The Columbia/Boone County Department of Public Health and Human Services is actively investigating a cluster of E. coli cases; all confirmed cases to date have occurred in pre-school and school-aged children.
Cluster of E. coli in School-Aged Children Under Investigation in Columbia/Boone County
Four pre-school and school-aged children in Boone County, Missouri have confirmed cases of E. coli, according to local news sources and the Columbia/Boone County Department of Public Health and Human Services. Two additional probable cases in the cluster of infections are also under active investigation.
The Columbia cases have been confirmed as Shiga-toxin producing E. coli serotype O157:H7, meaning that the likelihood of complications from infection is higher than with many other forms of the bacteria. While most strains of E. coli are harmless – the bacteria is the most commonly used bacteria in biological research – some strains produce toxins that cause symptoms in humans.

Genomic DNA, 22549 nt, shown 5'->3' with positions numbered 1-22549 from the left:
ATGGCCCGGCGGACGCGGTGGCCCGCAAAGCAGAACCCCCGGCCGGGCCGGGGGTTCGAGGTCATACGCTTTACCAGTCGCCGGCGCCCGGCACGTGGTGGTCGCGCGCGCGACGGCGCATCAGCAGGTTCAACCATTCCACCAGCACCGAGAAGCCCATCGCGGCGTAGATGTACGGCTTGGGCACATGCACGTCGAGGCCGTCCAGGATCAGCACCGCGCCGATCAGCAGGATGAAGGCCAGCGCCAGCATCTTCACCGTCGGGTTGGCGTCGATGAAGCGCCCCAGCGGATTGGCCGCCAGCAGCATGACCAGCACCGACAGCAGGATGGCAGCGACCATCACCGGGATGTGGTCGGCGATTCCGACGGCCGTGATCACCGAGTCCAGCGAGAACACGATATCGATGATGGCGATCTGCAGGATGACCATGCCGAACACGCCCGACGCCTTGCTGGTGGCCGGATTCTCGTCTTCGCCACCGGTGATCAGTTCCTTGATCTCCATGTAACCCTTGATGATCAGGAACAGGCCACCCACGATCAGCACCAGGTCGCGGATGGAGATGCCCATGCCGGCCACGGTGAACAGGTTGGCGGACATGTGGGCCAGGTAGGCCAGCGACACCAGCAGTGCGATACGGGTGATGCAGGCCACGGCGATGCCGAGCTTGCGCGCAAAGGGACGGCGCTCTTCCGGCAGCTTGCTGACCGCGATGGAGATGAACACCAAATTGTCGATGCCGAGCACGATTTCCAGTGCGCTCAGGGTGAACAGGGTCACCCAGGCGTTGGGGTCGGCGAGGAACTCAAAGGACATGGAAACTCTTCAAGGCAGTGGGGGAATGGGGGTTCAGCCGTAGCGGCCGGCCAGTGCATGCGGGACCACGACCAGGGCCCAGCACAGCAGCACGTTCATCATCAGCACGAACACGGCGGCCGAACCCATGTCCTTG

Symptoms of E. coli infection include diarrhea, which may be bloody, and abdominal cramping. Unlike in cases of Salmonella infection, victims of E. coli infection rarely experience fever in conjunction with their illness.
Unique Risks of Childhood E. coli Infections
E. coli O157:H7 and other Shiga toxin-producing E. coli (STEC) infections also carry with them the risk of more severe side effects. One of the more common severe side effects of E. coli infection is Hemolytic Uremic
Syndrome (HUS), which can result in acute kidney failure and constitutes the most common cause of acquired kidney failure in childhood.
HUS is fatal in approximately 5-10% of cases. The majority of those with non-fatal infections recover with little or no long-term consequences; however, a small portion of those infected develop chronic kidney disease and will likely require dialysis or a kidney transplant.